The Road to Rhode Island
As someone who grew up Baptist in Rhode Island, I hold Roger Williams, founder of the first Baptist church in America and of the state of Rhode Island and Providence Plantations, in especially high esteem. I grew up just a few miles down the road from Roger Williams’ mission to the Indians, Smith Castle, and my father, Eugene Roy, was born in Warwick, RI. But I was never accepted as a true Rhode Islander by many of the natives because I was born in Florida and my mother, Ruth (Peigler) Roy, was from North Carolina.
I never dreamed my mother’s ancestry would have given me any connections to Rhode Island, which I longed for. But, after many years of tracing her family tree with little success, I recently turned up a connection. A letter to a librarian in South Carolina seeking an obituary on my grandmother’s line, the Gilberts, put me in touch with an expert on them, Horace Gilbert. He informed me that I was descended from Michael Gilbert, a vicar of Aldborough in Yorkshire, England, and a 1624 graduate of Cambridge University.
On my annual summer vacation to Rhode Island, I visited Roger Williams’ church in Providence, where I learned he was a 1627
graduate of Cambridge. I had an ancestor who was a contemporary of Roger Williams, and both studied theology at the same school!
I excitedly wrote to Cambridge, asking how likely it was that they knew each other. A professor G.T. Martin replied: “I think it highly likely — virtually certain — that Michael Gilbert and Roger Williams would have known each other. But no document, of course, to prove it (at least here). Cambridge and the university were small in the 17th century. There were relatively few undergraduates.”
Now I have a historical connection to the beautiful state in which I grew up and of which I have many fond memories.
My uncle didn’t like the terms “half” and “step” when referring to brothers and sisters. So, although he was one of 15 children in a blended family, at a family reunion he stated that he had five and a half sisters and three brothers. He explained that three sisters plus five half sisters equals five and a half sisters. And six half brothers equals three whole brothers.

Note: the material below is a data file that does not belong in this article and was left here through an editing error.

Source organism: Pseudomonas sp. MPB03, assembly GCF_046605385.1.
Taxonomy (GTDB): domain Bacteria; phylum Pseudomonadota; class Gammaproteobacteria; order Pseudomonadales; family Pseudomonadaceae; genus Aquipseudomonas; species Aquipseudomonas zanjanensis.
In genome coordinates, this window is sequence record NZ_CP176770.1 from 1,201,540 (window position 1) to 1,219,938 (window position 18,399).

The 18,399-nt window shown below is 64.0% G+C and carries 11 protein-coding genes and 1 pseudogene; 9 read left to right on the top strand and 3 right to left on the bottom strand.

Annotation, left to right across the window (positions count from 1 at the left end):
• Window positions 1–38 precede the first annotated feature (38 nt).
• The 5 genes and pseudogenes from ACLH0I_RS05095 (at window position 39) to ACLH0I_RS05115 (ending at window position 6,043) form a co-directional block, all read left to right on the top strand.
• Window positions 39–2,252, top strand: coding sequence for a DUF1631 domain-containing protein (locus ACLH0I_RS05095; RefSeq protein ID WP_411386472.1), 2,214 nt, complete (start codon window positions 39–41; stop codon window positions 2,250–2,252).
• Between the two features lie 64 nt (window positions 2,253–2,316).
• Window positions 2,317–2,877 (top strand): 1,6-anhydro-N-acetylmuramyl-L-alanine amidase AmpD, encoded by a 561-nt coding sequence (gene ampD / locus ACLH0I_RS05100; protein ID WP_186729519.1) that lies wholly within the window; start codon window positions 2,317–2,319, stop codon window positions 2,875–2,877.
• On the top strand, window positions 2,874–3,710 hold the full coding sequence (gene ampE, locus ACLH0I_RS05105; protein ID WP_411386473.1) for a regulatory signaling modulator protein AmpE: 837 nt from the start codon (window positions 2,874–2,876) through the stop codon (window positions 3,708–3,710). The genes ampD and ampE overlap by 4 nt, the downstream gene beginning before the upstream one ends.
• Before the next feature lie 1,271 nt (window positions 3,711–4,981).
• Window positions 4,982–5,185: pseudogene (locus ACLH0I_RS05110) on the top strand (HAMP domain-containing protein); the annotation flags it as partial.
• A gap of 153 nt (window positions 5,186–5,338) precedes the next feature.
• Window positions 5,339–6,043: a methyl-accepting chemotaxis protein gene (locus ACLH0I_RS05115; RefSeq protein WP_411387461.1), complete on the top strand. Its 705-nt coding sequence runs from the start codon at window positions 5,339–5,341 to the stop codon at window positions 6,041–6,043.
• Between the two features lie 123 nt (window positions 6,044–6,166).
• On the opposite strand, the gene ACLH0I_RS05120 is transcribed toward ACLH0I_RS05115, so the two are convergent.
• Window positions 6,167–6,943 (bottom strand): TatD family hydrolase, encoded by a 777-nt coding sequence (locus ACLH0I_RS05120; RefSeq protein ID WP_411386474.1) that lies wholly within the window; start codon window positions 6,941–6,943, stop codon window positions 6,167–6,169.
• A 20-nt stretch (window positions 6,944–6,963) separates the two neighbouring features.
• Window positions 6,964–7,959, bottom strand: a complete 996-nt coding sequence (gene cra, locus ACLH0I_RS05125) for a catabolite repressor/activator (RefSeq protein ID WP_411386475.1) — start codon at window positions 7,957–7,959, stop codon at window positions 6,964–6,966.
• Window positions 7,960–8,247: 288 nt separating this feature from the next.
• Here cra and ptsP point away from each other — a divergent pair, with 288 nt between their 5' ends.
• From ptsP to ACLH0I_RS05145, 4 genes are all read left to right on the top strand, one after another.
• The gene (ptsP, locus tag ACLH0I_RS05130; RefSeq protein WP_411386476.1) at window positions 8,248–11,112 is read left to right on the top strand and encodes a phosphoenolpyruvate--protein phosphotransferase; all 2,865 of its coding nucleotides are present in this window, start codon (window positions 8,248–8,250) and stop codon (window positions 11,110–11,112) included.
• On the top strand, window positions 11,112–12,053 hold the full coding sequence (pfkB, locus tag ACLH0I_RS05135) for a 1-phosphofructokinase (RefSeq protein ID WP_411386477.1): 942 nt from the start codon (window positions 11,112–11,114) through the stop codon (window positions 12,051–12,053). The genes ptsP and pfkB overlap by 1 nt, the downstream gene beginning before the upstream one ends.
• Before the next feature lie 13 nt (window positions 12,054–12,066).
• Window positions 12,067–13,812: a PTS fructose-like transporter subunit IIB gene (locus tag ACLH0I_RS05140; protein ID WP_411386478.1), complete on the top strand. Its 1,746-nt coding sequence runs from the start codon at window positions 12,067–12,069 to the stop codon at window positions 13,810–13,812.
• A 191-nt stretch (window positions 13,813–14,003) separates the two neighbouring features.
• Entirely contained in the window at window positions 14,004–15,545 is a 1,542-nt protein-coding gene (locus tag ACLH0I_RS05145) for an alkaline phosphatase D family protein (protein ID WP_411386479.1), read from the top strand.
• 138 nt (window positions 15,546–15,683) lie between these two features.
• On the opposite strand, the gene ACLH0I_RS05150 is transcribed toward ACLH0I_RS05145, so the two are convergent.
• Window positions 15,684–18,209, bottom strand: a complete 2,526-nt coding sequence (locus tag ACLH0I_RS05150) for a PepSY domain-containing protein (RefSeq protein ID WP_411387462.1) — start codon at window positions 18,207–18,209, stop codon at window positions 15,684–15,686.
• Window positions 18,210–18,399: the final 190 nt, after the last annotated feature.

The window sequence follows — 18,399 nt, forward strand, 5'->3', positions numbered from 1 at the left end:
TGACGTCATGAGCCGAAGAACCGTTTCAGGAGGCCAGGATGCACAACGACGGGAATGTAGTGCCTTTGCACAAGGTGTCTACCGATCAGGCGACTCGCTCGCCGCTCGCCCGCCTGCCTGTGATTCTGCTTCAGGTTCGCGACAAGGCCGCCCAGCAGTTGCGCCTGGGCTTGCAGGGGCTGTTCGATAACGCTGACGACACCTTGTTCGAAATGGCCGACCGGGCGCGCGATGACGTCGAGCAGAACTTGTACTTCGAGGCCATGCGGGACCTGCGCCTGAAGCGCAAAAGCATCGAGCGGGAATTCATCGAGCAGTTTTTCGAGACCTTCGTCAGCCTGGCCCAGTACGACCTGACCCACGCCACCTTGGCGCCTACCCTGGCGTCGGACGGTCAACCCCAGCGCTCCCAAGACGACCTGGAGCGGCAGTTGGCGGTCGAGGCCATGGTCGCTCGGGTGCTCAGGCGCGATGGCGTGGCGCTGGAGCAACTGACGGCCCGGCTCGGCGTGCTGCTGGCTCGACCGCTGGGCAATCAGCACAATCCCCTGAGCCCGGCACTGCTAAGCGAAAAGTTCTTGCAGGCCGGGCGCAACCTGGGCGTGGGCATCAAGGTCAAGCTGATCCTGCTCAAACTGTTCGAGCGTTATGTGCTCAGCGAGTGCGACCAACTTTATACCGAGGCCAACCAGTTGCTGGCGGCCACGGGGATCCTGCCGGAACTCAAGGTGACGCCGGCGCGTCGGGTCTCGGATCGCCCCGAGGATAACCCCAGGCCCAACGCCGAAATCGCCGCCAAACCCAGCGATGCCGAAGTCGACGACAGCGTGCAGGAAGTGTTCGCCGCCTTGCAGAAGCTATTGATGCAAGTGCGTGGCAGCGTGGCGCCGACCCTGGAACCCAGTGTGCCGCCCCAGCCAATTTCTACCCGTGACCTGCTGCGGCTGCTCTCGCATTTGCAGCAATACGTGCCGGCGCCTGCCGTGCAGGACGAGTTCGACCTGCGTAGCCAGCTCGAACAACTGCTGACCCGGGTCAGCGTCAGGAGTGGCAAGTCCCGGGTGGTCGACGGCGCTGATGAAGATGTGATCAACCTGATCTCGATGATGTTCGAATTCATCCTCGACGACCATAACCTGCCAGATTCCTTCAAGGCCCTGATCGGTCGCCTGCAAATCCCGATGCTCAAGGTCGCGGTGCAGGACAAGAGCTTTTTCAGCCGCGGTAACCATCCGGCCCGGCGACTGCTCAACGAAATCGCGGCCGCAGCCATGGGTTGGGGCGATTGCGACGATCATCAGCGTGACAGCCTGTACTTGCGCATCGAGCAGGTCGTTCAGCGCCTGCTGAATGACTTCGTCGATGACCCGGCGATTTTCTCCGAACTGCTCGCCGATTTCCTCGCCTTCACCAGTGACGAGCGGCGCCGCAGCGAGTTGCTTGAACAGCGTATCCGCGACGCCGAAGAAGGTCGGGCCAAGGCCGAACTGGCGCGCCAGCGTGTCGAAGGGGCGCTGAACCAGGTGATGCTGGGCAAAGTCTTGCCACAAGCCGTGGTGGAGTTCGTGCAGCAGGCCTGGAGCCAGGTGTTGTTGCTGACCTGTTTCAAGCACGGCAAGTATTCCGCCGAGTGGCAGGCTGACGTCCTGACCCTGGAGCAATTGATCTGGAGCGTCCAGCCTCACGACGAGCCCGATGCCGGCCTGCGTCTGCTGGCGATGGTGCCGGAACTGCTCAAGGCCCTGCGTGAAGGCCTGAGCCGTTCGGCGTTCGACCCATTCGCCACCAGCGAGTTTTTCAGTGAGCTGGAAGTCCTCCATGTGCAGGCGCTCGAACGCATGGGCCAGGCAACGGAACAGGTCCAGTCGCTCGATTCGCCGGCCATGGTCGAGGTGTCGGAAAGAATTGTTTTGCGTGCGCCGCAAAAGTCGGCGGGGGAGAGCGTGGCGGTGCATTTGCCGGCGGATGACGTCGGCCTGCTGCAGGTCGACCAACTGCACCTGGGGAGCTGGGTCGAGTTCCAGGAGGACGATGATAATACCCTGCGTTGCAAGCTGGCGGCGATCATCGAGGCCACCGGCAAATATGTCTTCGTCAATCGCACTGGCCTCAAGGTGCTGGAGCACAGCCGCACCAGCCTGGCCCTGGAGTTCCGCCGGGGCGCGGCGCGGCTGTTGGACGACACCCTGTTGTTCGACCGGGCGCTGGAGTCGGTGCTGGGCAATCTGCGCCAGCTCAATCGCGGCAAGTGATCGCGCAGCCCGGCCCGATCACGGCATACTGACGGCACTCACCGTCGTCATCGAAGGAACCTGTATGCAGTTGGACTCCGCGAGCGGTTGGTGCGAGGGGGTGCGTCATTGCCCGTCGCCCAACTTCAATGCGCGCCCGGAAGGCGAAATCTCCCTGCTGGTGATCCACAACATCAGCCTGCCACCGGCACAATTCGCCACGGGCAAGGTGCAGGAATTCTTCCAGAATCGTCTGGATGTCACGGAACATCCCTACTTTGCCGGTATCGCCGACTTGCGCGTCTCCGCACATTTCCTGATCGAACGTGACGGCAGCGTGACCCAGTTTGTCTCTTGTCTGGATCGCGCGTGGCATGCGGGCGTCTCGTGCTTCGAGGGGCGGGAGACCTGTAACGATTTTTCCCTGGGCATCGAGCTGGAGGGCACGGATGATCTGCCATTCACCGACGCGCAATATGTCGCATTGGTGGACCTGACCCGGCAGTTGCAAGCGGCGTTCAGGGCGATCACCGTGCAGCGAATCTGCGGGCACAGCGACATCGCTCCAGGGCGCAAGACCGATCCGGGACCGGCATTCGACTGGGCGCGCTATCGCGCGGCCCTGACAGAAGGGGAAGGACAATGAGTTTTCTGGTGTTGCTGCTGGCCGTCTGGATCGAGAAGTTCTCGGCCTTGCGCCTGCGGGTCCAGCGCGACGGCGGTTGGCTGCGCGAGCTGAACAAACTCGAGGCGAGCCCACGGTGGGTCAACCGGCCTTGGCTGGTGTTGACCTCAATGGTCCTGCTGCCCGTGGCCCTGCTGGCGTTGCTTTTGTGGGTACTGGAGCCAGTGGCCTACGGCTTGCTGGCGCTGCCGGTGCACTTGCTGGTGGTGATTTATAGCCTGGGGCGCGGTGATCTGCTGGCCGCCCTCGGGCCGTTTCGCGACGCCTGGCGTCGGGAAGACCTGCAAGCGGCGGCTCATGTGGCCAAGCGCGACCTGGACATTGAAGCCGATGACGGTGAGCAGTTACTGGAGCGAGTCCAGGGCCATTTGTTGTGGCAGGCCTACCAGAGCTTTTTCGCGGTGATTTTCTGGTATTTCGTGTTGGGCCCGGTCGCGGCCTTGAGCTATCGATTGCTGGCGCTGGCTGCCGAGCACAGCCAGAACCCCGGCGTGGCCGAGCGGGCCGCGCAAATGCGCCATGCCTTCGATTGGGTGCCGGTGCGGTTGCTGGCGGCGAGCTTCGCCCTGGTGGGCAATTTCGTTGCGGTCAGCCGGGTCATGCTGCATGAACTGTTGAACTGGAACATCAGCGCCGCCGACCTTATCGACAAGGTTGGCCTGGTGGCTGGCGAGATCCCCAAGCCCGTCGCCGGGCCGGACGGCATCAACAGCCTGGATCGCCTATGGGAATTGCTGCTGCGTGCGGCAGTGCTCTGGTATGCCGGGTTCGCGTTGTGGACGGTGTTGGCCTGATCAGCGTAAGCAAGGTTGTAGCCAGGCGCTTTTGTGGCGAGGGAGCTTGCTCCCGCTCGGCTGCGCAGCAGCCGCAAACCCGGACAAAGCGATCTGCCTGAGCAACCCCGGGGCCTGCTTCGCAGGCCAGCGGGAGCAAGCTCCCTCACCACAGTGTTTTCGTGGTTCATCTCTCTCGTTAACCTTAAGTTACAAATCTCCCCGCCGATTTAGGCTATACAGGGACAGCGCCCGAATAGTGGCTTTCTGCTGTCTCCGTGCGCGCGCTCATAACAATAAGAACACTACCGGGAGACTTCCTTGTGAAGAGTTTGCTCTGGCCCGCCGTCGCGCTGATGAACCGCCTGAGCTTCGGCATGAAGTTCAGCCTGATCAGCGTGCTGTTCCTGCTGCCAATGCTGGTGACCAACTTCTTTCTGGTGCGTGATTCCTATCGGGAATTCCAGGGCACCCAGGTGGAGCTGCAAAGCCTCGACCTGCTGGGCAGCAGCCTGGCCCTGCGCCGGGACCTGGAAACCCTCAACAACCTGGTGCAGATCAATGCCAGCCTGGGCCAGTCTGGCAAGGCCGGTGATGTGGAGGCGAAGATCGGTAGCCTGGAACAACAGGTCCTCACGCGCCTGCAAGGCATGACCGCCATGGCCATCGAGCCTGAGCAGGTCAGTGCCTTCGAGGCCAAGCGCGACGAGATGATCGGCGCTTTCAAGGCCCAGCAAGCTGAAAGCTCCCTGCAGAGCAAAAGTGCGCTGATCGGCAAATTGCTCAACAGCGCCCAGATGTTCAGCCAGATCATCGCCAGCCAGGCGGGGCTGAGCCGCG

My Favorite Martin
I’ve been interested in genealogy for several years and have gotten stuck on a few names, mostly a Margaret Martin from Preble County, Ohio. I was mentioning this to one of my best friends, Erin Martin, when she stopped me in mid-sentence: “Uh, Melissa, we’re related.” It turns out that Margaret, my fifth-great-grandmother, was the sister of her fifth-great-grandfather.
What I find even more interesting is that my maternal grandmother, who’s on a different branch entirely, happened to have an old photo album from the 1800s with the name Martin attached to it. I collected the names from her and showed them to Erin — the photo album actually belonged to her great grandfather. Talk about your small world!
THIRD WIFE’S THE CHARM
My grandfather was married three times and is buried between his first two wives. His third wife survived him and gave instructions that she did not want to be buried with him. After all, he would have two wives to rise with him on Judgment Day, and she didn’t want to be with them!
When my grandmother died and we were planning her funeral, it was one of the coldest and snowiest winters I could ever remember. We had two-to three-foot snowdrifts everywhere with the north-south roads drifted shut. My father had to get someone to dig the grave and was having an awful time finding help. Finally a good friend got six men who used pick-axes to break the frozen ground.